The sheriff arrived at the factory here to shut it down, part of a national enforcement drive against clothing manufacturers who violate the minimum wage. But women working on the factory floor — the supposed beneficiaries of the crackdown — clambered atop cutting tables and ironing boards to raise anguished cries against it …
[ ]made just $36 a week, $21 less than the minimum wage, but needed the meager pay to help support a large extended family that includes her five unemployed siblings and their children.
The women’s spontaneous protest is just one sign of how acute South Africa’s long-running unemployment crisis has become. With their own industry in ruinous decline, the victim of low-wage competition from China, and too few unskilled jobs being created in South Africa, the women feared being out of work more than getting stuck in poorly paid jobs.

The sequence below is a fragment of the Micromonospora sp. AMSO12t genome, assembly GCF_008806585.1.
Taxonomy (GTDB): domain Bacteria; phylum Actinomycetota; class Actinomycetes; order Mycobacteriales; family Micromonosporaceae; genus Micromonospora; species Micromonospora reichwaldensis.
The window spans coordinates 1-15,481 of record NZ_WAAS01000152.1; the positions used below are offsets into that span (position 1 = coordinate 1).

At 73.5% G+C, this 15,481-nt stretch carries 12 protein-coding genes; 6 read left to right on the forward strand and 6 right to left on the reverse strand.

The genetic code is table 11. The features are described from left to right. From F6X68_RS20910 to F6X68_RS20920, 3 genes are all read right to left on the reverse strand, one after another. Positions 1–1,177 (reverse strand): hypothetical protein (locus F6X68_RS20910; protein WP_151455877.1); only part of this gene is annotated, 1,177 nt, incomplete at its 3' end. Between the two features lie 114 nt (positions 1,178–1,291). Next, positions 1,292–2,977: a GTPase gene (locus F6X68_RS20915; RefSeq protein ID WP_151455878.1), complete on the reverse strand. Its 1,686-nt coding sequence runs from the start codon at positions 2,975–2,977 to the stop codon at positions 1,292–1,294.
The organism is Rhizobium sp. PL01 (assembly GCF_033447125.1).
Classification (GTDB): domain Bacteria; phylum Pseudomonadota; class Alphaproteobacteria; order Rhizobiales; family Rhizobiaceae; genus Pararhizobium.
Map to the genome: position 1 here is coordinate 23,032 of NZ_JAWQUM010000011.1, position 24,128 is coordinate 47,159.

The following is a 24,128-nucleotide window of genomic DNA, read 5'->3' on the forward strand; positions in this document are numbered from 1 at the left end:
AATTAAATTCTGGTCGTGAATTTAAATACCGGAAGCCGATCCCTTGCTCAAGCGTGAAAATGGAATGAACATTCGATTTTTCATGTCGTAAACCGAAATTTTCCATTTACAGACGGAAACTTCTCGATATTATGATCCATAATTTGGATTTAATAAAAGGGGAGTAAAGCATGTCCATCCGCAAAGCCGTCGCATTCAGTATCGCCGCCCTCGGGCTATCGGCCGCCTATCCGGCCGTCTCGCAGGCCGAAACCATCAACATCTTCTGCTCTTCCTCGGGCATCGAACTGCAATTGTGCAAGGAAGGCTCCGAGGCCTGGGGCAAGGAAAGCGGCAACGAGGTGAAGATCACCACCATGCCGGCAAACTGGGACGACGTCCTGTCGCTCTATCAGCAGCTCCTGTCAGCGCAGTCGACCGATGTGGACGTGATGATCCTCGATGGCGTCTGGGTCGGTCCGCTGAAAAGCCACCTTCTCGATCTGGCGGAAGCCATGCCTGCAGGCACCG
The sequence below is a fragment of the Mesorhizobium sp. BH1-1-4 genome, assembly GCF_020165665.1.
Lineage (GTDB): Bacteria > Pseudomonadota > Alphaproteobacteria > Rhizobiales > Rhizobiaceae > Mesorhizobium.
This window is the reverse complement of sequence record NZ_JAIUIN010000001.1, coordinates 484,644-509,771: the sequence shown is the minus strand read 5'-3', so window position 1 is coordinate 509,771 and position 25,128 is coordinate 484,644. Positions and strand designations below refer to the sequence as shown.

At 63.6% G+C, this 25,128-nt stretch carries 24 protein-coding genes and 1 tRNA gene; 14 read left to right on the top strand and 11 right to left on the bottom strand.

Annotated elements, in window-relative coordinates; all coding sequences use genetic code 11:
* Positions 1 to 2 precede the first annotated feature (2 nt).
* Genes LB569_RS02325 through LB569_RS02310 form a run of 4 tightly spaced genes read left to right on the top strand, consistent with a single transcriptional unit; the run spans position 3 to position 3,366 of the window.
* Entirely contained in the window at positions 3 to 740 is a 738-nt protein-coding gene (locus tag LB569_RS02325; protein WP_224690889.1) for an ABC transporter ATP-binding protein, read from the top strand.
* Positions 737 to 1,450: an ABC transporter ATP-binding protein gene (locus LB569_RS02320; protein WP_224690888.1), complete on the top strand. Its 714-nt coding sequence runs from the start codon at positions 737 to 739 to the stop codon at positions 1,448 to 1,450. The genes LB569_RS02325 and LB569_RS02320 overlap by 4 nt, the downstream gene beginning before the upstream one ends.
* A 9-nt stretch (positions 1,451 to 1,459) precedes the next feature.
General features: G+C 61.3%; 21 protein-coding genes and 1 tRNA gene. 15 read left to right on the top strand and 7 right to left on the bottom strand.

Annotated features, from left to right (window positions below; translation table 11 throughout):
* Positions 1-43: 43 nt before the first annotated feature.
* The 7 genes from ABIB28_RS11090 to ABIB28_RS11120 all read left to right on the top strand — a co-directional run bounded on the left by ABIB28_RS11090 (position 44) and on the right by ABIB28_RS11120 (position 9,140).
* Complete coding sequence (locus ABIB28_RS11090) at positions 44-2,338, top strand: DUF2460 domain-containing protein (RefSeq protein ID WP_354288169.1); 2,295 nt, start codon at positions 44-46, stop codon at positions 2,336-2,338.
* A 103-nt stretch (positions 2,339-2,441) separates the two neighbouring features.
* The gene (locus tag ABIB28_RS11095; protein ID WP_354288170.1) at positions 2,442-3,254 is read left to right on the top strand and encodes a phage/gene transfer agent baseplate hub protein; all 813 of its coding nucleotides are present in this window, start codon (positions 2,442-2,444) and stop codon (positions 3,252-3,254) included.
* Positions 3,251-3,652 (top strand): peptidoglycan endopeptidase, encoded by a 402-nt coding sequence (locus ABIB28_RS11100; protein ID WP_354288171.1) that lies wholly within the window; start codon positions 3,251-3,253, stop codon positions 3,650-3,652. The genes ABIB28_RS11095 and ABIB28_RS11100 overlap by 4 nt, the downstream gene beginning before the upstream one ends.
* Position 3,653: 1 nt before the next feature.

It’s not the economic and fairness “no-brainer” that Tan Kin Lian, the SDP, and assorted go-gooders make it out to be.
To me the case for minimum wage is about fairness but then life is unfair as the father of UK’ s prime minister said. He was the senior partner in a leading stockbroker (where his grandfather was a senior partners), his grandfather was also CEO of HSBC’s London office; and he married the daughter of a director of Chartered Bank (now StanChart) and another partner in the broker. But he did not have the use of his legs.